Walk in their foot­steps

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Like ev­ery­one else, I wish I had asked my par­ents more ques­tions be­fore they passed away. How­ever, I re­cently had help from a sur­pris­ing source.

I de­cided to re­search my mother’s fam­ily. I knew my grand­mother’s maiden name was Higgs and that they had been coal mer­chants in Worces­ter for sev­eral gen­er­a­tions. Re­cently Worces­ter­shire City Coun­cil de­cided to build a new pedes­trian square op­po­site the cathe­dral in Worces­ter. Be­fore work started, the coun­cil’s ar­chae­ol­ogy depart­ment in­ves­ti­gated the land, due to the close­ness of the cathe­dral. It un­earthed an old street called Lich Street. I re­mem­ber, as a small child, walk­ing down Lich Street and be­ing told that my grand­mother was born in one of the houses and that my great grand­fa­ther John ran his coal busi­ness from their home.

As they un­earthed Lich Street, much to my great de­light, they dis­cov­ered a cel­lar that had been used for coal stor­age and dis­tri­bu­tion: my grand­mother’s house.

Ac­cord­ing to the 1841 census, Mary Higgs, born 1781 (my 3x great grand­mother), was re­sid­ing at No 1 Lich Street with her grand­son, John Higgs, aged 12, born 1829. In the cen­suses of 1851 and 1871, the fam­ily was liv­ing in the same house and John had taken over the coal busi­ness. Work­men also un­cov­ered the re­mains of a wash­house, which served six houses and was si­t­u­ated in the back­yard of the neigh­bour’s house. Each house was al­lo­cated a day each week when they could use it, with Sun­day, the Sab­bath, be­ing the only day it was not in use. Be­ing a coal mer­chant and fam­ily it must have been very hard to keep ev­ery­one’s clothes clean!

The county coun­cil or­gan­ised vis­its to the site and ex­hi­bi­tions of the find­ings. I walked where my an­ces­tors walked, touched the cel­lar walls that must have been touched by my 3x great grand­fa­ther, and held part of a jug that came from my great grand­mother’s kitchen. How many peo­ple have had this priv­i­lege? Thank you Worces­ter­shire County Coun­cil Ar­chae­ol­o­gists.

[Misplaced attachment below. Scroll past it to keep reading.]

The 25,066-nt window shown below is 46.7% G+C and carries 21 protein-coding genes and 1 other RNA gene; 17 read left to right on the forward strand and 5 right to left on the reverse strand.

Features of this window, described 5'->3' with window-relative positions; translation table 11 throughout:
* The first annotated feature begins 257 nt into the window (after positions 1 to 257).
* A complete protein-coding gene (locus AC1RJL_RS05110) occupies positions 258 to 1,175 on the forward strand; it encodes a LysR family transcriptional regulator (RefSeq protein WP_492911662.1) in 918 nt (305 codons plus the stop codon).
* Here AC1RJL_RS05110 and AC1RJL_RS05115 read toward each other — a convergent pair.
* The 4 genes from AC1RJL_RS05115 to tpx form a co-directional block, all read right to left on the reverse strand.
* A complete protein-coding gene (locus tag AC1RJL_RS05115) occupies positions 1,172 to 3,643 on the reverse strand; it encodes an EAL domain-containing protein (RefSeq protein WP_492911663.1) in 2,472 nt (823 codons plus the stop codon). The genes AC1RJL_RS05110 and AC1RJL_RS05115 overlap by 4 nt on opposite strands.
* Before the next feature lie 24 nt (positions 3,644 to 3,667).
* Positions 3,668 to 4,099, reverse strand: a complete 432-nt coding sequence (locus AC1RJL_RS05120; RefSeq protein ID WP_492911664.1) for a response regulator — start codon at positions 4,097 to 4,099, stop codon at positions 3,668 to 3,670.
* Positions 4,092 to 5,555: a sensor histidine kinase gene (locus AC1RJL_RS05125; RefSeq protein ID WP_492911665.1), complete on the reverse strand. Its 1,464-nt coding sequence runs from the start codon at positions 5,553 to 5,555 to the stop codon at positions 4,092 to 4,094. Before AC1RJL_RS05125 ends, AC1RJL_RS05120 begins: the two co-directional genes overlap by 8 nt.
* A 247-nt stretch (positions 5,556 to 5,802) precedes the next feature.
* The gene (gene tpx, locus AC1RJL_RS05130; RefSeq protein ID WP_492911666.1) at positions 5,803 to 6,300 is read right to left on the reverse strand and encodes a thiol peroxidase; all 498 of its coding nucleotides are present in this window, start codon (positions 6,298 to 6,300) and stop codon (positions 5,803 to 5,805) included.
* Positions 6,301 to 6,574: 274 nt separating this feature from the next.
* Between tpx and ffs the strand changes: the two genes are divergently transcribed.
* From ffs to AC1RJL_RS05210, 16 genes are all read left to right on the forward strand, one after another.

For fur­ther in­for­ma­tion, visit diglich­street. blogspot.co.uk/p/ar­chae­ol­ogy-in-worces­ter. Sylvia Dey, by email Editor replies: Our re­search of­ten al­lows us to find the houses our an­ces­tors lived in, but not ones un­cov­ered by ar­chae­ol­o­gists or con­tain­ing old pos­ses­sions! What an in­cred­i­ble ex­pe­ri­ence, Sylvia.

Imag­ine my sur­prise and sheer de­light to open the ‘mys­tery photo’ sent to me by email to see my great grand­par­ents, John James White and Mary Is­abella White (née Rowell), star­ing back at me! Look­ing at the chil­dren al­le­vi­ated any doubt as they have never changed.

The tiny face at the bot­tom right is my grand­mother Wil­helmina, known as Min­nie. Pre­vi­ous to this, the ear­li­est photo we had of her was when she was a teenager. She died be­fore my par­ents were mar­ried so I never met her, but to have this new im­age of her is a price­less gift. Al­li­son Povey, New­cas­tle

wins a 12-month Di­a­mond sub­scrip­tion to The­Ge­neal­o­gist.co.uk

– so drop us a line and share your thoughts. Editor replies: Price­less in­deed Al­li­son! It’s al­ways a thrill to hear from rel­a­tives who are also fel­low re­searchers, for the very rea­son that they of­ten have trea­sures like this that they can share with you.

Worces­ter­shire City Coun­cil un­earths the re­mains of Lich Street

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